The bullpen of this 2021 Atlanta Braves squad, like many a bullpen before it, has been much-maligned. To be fair, it hasn’t been a particularly good bullpen, and its 18th-ranked fWAR is probably little consolation to the results-oriented who have experienced both a WPA and RA9-WAR ranked in the bottom 10. In any case, though, the bullpen came up big in this game, as the Braves kicked off their homestand with a 5-3 win over the Nationals thanks to its four lockdown, near-perfect innings.
The way this game started, you may have never guessed that the Braves would’ve actually needed that shutdown relief work. Charlie Morton had a shaky but scoreless first, as he escaped a two-on, one-out situation by getting Josh Bell to hit a weak flyout on a 3-0 count, and then struck out Kyle Schwarber on three pitches. The Braves then wasted no time getting to Joe Ross. Ronald Acuña Jr. started the home first by reaching base on an 0-2, excuse-me swing that resulted in a weak bouncer to the right side. After back-to-back walks by Freddie Freeman and Ozzie Albies loaded the bases, Austin Riley hit a weak flare that usually goes over the infield, but happened to be caught by Josh Harrison at second. The Braves got on the board thanks to Dansby Swanson’s flyout to deep right, and after Abraham Almonte earned the half-inning’s third walk in his first plate appearance as a Brave, William Contreras flared an 0-2 slider on the outer edge into left-center to make it a 3-0 game.
Morton was much more stout in the second, throwing a 1-2-3 frame. Ross struck out the side in his second inning of work... but also allowed Dinger No. 16 to Brave No. 13:
After another perfect frame from Morton, it seemed like the Braves could put the game on cruise control and coast by to a win, but look, it’s 2021 Braves baseball: nothing of the sort was going to happen.
The fourth inning started with Morton walking Juan Soto on six pitches. Unlike the prior plate appearance, this time Morton got ahead of Bell 0-2, but after a couple of fouls, he tried to blow a high fastball by him, and instead, Bell popped a huge homer to left-center to cut the lead in half. Schwarber followed with another towering fly ball that happened to land just shy of the wall for out number one, but the Nats weren’t done. Morton walked Starlin Castro on five pitches, Yan Gomes singled on the next pitch, and after a groundout that put runners on the corners, Ross not only hit for himself but flared a Morton curveball into right for an RBI single.
Amazingly, despite seeing this exact same situation turn the entire game sinister before, the Braves left Morton in. He responded by blowing away Trea Turner with the same ahead-in-the-count sorta-elevated fastball that yielded Bell’s homer earlier in the inning, and the Braves had a slim lead. Nor could they immediately extend it, as Ross struck out the side in the bottom of the inning.
The Braves continued to play with fire, leaving Morton in to face the same lineup that had already tagged him for three walks, a homer, and three runs a third time through. Fortunately, that bad news goose did not come home to roost. The Nationals did collect two hits in the inning, and Castro hit a hard liner with the tying run on second, but it was hit right to Almonte to end the frame and preserve the lead. The Nats followed suit, leaving Ross in to face the top of Atlanta’s order a third time, but the bats went down in order again. Both pitchers departed after the fifth, with Morton putting up a 6/3 K/BB ratio to go with his three runs and a homer allowed, while Ross had a 7/3 K/BB ratio with four runs and a homer yielded in his longest start in four tries. Ross also tied his season high in strikeouts in this game.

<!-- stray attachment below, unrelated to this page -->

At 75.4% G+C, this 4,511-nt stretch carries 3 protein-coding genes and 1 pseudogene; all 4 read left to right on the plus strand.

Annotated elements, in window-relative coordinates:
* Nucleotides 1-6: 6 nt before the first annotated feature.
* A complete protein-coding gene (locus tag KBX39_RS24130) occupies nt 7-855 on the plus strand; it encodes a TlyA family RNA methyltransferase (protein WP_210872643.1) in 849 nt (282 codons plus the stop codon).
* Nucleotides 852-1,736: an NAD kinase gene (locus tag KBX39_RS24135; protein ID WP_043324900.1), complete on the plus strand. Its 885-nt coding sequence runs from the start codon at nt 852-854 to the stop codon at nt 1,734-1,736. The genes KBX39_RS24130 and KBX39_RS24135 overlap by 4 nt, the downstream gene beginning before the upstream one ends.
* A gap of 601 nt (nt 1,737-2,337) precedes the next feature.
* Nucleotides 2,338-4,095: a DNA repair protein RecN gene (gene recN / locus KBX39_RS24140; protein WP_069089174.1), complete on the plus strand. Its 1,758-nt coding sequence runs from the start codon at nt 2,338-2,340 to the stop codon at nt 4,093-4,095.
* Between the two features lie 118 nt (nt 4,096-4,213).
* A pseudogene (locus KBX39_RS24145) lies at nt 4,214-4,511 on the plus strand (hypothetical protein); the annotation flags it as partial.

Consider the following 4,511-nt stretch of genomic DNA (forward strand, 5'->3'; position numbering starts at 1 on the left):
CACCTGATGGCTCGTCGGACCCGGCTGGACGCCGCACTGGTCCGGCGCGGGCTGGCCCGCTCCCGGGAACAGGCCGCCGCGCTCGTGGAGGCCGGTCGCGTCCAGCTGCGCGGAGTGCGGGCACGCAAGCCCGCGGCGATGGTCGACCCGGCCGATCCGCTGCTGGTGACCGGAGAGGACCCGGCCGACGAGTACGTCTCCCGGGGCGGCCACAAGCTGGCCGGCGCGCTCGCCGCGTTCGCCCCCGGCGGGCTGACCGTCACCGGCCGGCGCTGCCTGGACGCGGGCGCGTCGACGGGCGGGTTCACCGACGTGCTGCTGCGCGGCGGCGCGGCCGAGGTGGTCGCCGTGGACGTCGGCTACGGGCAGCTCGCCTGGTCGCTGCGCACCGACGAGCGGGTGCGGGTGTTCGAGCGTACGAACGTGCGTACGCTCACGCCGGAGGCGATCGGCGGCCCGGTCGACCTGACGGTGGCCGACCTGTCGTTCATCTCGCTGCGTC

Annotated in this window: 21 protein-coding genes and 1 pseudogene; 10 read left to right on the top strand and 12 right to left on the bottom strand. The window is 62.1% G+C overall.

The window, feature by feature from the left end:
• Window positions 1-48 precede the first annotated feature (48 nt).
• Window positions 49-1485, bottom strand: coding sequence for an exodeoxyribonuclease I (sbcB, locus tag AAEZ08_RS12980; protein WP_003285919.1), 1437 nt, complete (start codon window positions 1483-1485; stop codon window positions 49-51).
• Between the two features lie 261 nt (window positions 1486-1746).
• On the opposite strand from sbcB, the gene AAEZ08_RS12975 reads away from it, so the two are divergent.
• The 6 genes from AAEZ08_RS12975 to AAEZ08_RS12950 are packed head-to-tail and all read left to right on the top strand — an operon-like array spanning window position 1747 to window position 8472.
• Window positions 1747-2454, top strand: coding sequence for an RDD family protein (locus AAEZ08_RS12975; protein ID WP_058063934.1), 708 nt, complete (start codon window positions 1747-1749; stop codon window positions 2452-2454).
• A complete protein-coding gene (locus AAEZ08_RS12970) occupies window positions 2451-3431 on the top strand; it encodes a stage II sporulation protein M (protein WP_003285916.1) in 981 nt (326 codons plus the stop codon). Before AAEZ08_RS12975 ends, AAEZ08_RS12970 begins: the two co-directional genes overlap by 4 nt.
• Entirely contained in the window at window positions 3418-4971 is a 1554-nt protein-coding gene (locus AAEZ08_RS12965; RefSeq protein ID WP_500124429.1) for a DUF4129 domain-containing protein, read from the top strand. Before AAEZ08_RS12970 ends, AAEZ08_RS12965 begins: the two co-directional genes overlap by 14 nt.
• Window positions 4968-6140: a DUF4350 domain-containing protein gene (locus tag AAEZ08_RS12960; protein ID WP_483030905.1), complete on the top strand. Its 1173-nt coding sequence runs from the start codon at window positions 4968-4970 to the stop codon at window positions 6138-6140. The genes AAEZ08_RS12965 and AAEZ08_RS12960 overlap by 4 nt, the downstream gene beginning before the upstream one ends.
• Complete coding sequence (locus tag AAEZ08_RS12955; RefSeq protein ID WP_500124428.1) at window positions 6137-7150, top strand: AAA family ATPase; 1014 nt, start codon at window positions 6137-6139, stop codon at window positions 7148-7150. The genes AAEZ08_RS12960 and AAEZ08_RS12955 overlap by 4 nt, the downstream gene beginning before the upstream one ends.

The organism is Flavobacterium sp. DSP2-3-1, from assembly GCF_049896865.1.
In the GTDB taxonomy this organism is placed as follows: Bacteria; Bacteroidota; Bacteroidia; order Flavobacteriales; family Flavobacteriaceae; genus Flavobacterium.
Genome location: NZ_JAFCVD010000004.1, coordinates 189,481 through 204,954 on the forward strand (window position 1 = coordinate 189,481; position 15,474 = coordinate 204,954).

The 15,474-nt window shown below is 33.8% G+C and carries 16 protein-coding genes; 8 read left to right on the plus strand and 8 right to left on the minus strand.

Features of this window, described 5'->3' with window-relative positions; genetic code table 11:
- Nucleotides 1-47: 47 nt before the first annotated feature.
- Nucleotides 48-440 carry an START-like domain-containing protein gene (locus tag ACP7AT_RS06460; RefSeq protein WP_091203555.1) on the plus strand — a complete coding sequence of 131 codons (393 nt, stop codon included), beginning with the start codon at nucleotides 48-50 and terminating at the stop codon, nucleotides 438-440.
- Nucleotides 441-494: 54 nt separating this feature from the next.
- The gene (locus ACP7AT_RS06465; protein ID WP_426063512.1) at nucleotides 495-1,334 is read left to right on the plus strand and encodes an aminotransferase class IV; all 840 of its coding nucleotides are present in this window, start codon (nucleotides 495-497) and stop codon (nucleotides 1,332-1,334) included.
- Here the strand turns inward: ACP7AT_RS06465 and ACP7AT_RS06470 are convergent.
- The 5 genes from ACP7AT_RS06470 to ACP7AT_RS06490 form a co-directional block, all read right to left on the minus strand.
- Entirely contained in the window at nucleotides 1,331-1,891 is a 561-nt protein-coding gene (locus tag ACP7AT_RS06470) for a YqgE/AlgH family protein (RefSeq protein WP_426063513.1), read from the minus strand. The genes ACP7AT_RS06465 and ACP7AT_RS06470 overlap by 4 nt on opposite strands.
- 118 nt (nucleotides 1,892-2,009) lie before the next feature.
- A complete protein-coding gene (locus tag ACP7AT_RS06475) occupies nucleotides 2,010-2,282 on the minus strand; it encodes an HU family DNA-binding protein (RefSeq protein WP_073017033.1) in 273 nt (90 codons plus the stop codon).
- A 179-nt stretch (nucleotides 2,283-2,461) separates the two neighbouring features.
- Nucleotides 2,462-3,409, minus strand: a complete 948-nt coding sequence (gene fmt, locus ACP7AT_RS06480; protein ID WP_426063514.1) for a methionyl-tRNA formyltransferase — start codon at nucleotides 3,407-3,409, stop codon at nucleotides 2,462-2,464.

So, in the sixth, the Braves turned it over to the bullpen in the initial form of Luke Jackson, and you absolutely won’t believe it when I tell you that the first batter Jackson faced hit a weak, sub-88 mph roller to third, that turned into a leadoff “double” when Austin Riley tried to barehand the ball and threw it away. What you actually won’t believe, though, is that Jackson actually stranded Gomes in the inning. After a bunt moved Gomes to third, Jackson got a groundout from pinch-hitter Yadiel Hernandez right at Ozzie Albies with the infield in, and struck out Turner after a seven-pitch battle.
The Braves tacked on another run after Ross departed, as Swanson, Contreras, and Guillermo Heredia each singled off of Kyle Finnegan. The inning had further potential, as pinch-hitter Ehire Adrianza walked to load the bases and bring up Acuña, but he was rung up on this garbage and there just aren’t really enough words in the universe to describe this sort of thing happening way too frequently these days.
(Yes, the third pitch could’ve arguably been an inning-ending strike call, but still, that eighth pitch strikeout call was horrendous.)
That was really it for this game, as 5-3 was the final score. A.J. Minter worked the top of the seventh and had a breezy, nine-pitch inning that featured another absolutely horrendous strike call on his very first pitch:
He struck Soto out on a pitch that missed its target by basically the entire width of the catcher’s box and then some, and got a first-pitch groundout from Bell to end the inning. Chris Martin threw a perfect eighth, and Will Smith did the same in the ninth, ending the game on a first-pitch flyout by Turner. The Braves did nothing against Sam Clay and Tanner Rainey in their remaining plate appearances.
So, the Braves improve to 25-26, and can get back to .500 yet again if they win tomorrow. We’ll see what happens, but at least they won tonight.